Should you work with a different knitting tension than the one provided, the measurements of the finished garment might deviate from the measurement sketch.

See DROPS lesson: How to measure your tension/gauge

See DROPS video: How to make a gauge tension swatch

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6) Why is the pattern worked top-down?

Working a garment top-down provides more flexibility and room for personal adjustment. For example it is easier to try the garment on while working, as well as making adjustments to length of yoke and shoulder caps.

The instructions are carefully explaining every step, in the correct order. Diagrams are adjusted to the knitting direction and are worked as usual.

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7) Why are the sleeves shorter in larger sizes?

The total width of the garment (from wrist-to-wrist) will be larger in the larger sizes, despite the actual sleeves being shorter. The larger sizes have longer sleeve caps and wider shoulders, so there will be a good fit in all sizes.

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8) What is a repeat?

Diagrams are often repeated on the round or in height. 1 repeat is the diagram the way it appears in the pattern. If it says to work 5 repeats of A.1 in the round, then you work A.1 a total of 5 times after/next to each other in the round. If it says to work 2 repeats of A.1 vertically/in height you work the entire diagram once, then begin again at the start and work the entire diagram one more time.

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9) How do I work according to a knitting diagram?

The diagram depicts all rows/rounds, and every stitch seen from the right side. It is read from bottom to top, from right to left. 1 square = 1 stitch.

When working back and forth, every other row is worked from the right side and every other row is worked from the wrong side. When working from the wrong side, the diagram will have to be worked reversed: from left to right, knit stitches are purled, purl stitches are knit etc.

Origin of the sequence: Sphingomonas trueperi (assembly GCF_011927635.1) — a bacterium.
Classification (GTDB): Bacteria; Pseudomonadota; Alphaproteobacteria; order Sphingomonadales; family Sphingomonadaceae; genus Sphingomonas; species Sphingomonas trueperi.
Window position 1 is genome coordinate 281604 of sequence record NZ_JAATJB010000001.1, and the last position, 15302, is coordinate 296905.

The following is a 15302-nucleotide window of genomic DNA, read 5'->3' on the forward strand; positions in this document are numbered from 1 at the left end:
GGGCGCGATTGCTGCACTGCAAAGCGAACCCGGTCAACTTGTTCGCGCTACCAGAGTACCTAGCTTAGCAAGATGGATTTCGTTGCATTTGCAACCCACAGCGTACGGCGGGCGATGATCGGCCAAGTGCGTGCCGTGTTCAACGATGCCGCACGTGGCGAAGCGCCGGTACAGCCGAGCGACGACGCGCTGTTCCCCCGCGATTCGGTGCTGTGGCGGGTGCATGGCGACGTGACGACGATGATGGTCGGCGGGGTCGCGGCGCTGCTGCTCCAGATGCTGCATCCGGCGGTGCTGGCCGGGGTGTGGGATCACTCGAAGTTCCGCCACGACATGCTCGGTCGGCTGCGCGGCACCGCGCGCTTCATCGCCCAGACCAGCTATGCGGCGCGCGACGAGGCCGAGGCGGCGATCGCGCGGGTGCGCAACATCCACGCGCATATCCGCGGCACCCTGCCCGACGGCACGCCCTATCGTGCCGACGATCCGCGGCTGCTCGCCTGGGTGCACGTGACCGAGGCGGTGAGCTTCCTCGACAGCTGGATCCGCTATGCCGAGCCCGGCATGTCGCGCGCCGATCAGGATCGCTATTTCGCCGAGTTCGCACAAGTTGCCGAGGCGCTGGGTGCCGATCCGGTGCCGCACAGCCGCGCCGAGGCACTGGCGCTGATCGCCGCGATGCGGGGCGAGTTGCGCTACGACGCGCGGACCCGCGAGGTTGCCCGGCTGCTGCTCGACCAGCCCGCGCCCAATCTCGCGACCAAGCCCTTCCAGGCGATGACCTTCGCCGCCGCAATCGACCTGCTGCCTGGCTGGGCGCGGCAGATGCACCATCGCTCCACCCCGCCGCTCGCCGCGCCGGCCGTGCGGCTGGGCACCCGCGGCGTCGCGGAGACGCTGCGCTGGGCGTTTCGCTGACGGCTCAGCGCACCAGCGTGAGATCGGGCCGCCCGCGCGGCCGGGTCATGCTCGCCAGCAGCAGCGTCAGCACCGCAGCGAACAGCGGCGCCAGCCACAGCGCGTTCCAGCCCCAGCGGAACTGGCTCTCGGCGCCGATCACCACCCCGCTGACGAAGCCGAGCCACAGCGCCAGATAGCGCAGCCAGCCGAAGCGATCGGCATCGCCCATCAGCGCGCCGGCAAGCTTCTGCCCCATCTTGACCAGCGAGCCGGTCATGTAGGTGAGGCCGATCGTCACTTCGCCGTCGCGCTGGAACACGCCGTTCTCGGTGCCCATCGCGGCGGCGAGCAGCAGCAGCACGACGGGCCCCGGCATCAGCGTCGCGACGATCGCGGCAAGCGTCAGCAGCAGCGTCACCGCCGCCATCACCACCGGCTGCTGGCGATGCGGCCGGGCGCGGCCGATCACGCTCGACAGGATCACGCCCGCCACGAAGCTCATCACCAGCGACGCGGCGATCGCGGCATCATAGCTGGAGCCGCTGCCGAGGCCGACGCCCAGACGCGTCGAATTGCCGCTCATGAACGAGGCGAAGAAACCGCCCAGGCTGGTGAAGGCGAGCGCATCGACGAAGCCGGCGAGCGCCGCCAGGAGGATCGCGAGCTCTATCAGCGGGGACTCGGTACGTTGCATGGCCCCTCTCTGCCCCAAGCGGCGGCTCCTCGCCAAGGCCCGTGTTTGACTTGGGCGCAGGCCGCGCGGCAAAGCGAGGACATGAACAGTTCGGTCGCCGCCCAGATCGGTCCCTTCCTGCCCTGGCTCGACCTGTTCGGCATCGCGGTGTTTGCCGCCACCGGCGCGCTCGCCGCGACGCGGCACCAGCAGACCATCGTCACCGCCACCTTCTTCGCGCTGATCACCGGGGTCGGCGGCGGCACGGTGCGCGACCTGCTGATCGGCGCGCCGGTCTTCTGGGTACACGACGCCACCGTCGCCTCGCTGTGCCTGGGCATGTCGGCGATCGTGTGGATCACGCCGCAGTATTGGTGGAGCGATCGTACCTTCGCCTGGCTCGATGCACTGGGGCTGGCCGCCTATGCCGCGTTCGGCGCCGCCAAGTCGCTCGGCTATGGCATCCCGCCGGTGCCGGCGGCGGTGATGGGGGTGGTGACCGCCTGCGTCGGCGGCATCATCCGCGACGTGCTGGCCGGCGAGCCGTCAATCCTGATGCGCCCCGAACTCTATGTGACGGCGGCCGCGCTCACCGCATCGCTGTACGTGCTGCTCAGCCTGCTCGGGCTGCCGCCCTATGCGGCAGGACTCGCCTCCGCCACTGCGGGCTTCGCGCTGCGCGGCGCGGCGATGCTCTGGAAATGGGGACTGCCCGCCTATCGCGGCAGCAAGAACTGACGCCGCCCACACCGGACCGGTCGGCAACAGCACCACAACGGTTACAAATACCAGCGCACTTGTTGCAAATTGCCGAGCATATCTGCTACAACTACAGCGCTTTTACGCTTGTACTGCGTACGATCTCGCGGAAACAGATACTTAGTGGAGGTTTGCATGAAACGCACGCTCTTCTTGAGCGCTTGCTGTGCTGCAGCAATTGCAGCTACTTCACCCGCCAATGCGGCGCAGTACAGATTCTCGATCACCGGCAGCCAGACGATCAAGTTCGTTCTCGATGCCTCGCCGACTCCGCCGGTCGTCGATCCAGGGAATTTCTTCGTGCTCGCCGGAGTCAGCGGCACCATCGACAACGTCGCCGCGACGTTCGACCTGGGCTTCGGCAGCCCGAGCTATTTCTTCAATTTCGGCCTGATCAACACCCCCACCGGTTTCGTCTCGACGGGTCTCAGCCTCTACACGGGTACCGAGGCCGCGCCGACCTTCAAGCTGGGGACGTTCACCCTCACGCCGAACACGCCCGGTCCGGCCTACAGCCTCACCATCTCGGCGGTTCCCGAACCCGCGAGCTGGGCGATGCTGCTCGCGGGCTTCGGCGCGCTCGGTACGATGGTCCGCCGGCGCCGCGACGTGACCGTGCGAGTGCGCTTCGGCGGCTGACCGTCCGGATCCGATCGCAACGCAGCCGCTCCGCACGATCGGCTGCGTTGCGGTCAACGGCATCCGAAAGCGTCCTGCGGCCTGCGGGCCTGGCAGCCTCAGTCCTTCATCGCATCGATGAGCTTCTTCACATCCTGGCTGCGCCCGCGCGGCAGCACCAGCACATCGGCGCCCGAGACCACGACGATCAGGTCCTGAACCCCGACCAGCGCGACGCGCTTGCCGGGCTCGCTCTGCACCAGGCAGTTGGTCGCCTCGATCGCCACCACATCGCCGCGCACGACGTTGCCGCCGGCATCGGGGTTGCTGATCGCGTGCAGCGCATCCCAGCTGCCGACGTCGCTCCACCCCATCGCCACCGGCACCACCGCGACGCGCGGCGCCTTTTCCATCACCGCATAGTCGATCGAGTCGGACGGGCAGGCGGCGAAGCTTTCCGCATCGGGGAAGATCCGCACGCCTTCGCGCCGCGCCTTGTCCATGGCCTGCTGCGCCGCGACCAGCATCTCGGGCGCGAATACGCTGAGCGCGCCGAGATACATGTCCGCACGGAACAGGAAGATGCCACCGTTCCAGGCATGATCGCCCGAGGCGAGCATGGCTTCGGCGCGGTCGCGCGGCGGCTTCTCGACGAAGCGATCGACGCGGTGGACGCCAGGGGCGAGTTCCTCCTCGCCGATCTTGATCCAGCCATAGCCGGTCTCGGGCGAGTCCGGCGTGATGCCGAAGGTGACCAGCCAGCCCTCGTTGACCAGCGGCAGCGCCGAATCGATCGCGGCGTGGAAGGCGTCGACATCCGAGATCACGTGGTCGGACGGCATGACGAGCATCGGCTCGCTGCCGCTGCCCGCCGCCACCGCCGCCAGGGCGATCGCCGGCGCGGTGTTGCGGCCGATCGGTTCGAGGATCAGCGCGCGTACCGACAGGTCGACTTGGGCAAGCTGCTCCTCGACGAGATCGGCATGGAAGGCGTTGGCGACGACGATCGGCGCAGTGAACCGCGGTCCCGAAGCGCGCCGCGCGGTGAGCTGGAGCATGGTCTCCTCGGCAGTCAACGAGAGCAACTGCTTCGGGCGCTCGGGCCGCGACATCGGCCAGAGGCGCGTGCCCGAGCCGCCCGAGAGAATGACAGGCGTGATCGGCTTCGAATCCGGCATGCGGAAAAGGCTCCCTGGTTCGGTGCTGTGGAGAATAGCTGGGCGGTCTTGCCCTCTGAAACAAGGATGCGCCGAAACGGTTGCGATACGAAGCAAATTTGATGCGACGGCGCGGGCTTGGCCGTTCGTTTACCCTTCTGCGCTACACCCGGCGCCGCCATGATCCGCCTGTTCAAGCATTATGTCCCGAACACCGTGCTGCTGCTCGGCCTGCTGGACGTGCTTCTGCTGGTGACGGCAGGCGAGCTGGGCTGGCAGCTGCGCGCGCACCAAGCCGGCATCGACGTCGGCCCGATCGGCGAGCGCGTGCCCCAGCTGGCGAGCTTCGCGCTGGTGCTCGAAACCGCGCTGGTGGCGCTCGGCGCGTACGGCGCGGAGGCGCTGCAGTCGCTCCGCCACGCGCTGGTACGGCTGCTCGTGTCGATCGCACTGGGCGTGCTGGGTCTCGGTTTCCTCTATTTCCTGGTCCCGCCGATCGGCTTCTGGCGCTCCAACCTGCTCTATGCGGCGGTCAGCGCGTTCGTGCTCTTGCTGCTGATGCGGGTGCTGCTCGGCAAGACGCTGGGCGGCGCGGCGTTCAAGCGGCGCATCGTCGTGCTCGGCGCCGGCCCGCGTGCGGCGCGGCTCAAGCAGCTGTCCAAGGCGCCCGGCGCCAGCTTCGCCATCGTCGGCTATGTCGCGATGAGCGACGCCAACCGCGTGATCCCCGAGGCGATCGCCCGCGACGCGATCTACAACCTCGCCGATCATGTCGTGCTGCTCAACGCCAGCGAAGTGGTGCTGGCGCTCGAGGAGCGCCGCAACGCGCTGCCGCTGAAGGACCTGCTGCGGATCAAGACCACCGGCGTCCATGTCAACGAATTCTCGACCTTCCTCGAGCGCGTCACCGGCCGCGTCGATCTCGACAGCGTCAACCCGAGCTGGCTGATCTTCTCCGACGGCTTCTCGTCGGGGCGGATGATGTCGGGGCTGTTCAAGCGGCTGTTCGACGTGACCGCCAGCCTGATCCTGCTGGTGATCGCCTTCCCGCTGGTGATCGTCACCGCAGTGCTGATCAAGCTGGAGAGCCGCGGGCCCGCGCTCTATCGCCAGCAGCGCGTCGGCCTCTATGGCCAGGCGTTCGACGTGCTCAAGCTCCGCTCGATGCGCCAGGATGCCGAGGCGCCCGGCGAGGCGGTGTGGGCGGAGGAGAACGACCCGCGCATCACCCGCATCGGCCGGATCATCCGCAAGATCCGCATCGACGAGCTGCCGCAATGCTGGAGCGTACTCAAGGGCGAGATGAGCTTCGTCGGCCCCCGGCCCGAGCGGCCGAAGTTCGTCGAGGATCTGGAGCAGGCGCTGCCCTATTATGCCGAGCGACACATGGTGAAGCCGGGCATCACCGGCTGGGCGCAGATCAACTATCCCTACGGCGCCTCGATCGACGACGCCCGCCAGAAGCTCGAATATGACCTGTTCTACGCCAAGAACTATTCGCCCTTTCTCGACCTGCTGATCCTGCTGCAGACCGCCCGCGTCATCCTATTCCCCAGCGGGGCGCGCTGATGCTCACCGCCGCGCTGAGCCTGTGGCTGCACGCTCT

When working in the round every round is worked from the right side and the diagram are worked from right to left on all rounds.

See DROPS lesson: How to read knitting diagrams

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10) How do I work according to a crochet diagram?

The diagram depicts all rows/rounds, and every stitch seen from the right side. It is worked from bottom to top, from right to left.

When working back and forth every other row is worked from the right side: from right to left and every other row is worked from the wrong side: from left to right.

When working in the round, every row in the diagram are worked from the right side, from right to left.

When working a circular diagram you start in the middle and work your way outwards, counter clockwise, row by row.

The rows usually start with a given number of chain stitches (equivalent to the height of the following stitch), this will either be depicted in the diagram or explained in the pattern.

See DROPS lesson: How to read crochet diagrams

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11) How do I work several diagrams simultaneously on the same row/round?

Instructions for working several diagrams after each other on the same row/round, will often be written like so: “work A.1, A.2, A.3 a total of 0-0-2-3-4 times". This means you work A.1 once, then A.2 is worked once, and A.3 is repeated (in width) the number of times provided for your size – in this case like so: S = 0 times, M = 0 times, L=2 times, XL= 3 times and XXL = 4 times.

The diagrams are worked as usual: begin with the first row in A.1, then work the first row in A.2 etc.

See DROPS lesson: How to read knitting diagrams

See DROPS lesson: How to read crochet diagrams